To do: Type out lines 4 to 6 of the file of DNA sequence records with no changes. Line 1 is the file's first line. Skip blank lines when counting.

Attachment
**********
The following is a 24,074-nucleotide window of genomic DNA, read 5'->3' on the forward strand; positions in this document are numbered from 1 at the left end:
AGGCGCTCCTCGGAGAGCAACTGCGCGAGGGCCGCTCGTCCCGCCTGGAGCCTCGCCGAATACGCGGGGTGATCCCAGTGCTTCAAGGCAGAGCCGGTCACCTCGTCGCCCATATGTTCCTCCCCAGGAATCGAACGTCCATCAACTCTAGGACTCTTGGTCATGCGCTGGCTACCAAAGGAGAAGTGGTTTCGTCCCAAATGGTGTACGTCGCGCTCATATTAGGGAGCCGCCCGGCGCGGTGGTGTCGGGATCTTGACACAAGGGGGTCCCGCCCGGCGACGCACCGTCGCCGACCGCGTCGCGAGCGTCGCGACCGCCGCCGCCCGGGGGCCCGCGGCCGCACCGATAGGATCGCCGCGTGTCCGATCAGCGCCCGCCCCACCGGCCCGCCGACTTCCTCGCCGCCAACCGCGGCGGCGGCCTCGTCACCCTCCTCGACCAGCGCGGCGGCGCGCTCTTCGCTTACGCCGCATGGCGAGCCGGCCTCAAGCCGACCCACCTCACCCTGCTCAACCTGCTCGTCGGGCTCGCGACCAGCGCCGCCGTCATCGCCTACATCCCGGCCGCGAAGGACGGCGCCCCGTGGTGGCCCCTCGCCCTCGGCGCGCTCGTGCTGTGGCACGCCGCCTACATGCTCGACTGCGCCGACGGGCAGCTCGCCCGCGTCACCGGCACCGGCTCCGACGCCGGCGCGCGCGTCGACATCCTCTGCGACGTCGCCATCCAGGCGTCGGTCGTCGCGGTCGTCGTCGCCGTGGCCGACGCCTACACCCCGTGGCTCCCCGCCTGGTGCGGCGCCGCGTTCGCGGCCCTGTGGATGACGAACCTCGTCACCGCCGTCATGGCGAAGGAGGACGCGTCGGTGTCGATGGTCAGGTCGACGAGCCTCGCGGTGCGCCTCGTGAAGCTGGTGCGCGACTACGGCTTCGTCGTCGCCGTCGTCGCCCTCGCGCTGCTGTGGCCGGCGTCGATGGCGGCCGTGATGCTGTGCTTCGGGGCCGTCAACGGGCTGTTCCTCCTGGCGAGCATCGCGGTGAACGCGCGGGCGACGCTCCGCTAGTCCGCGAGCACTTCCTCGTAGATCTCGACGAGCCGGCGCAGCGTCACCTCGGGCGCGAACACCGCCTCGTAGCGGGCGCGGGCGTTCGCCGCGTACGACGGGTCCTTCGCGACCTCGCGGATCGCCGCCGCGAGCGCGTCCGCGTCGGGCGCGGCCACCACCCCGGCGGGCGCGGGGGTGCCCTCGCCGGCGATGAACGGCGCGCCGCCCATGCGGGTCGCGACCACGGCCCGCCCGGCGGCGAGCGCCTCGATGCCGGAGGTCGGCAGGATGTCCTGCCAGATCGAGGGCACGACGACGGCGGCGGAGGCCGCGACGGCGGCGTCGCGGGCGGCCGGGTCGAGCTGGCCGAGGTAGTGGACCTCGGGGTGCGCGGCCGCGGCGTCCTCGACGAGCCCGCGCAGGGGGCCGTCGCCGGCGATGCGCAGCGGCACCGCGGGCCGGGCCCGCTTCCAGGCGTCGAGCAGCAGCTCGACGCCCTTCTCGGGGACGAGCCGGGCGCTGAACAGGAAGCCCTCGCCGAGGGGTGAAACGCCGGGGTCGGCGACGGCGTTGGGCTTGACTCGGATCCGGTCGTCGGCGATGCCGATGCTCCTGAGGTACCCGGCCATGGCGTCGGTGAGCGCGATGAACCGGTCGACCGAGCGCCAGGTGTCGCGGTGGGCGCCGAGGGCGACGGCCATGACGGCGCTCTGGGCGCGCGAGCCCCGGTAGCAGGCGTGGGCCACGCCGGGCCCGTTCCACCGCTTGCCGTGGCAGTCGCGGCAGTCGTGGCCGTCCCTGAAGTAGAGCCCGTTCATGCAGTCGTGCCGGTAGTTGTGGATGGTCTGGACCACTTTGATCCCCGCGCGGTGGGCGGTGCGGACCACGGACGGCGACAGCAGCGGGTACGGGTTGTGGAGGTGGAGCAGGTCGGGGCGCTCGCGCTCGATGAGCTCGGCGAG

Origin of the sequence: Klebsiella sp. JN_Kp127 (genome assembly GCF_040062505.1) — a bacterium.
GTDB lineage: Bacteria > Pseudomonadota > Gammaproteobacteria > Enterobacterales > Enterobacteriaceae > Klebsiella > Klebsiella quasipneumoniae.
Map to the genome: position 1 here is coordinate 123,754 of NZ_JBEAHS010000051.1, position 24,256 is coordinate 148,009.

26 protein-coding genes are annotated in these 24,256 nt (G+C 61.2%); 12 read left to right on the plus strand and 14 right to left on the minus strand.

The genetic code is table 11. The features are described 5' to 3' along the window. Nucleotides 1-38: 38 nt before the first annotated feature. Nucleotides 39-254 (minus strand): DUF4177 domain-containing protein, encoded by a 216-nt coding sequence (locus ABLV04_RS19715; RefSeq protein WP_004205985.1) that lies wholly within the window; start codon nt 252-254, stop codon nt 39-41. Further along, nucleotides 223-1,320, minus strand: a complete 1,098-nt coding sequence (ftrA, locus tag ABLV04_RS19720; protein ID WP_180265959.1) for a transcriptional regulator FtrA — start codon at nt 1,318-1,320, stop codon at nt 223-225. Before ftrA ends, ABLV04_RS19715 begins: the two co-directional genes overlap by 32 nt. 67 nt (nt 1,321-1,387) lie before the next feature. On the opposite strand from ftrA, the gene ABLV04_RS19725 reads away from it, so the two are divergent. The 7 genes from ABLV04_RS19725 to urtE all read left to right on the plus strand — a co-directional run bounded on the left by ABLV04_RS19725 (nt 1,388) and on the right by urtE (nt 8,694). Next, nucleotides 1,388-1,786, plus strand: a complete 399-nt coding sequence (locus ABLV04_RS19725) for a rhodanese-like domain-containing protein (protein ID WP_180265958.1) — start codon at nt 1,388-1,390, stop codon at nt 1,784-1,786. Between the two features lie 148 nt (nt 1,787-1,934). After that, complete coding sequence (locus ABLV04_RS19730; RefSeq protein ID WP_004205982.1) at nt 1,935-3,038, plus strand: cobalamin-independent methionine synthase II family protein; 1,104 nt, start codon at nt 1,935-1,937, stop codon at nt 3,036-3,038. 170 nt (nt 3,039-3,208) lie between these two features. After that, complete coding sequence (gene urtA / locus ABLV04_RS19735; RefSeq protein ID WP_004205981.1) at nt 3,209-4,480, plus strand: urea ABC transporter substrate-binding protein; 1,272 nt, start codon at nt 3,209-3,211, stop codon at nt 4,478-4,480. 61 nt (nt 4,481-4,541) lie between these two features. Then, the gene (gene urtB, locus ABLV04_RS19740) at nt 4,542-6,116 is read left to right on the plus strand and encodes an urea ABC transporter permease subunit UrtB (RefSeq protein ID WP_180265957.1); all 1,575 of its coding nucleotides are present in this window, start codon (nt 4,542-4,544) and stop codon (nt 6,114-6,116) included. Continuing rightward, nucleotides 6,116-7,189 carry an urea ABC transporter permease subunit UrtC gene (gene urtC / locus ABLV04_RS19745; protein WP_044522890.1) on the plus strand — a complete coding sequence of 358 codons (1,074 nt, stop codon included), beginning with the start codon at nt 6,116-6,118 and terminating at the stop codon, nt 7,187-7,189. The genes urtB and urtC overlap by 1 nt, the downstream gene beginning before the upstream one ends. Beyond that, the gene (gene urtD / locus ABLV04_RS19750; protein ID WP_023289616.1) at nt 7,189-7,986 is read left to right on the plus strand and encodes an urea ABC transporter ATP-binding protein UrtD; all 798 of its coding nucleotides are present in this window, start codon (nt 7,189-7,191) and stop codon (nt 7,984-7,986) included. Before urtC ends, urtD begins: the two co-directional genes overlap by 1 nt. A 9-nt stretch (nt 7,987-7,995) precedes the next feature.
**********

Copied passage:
GTDB lineage: Bacteria > Pseudomonadota > Gammaproteobacteria > Enterobacterales > Enterobacteriaceae > Klebsiella > Klebsiella quasipneumoniae.
Map to the genome: position 1 here is coordinate 123,754 of NZ_JBEAHS010000051.1, position 24,256 is coordinate 148,009.

26 protein-coding genes are annotated in these 24,256 nt (G+C 61.2%); 12 read left to right on the plus strand and 14 right to left on the minus strand.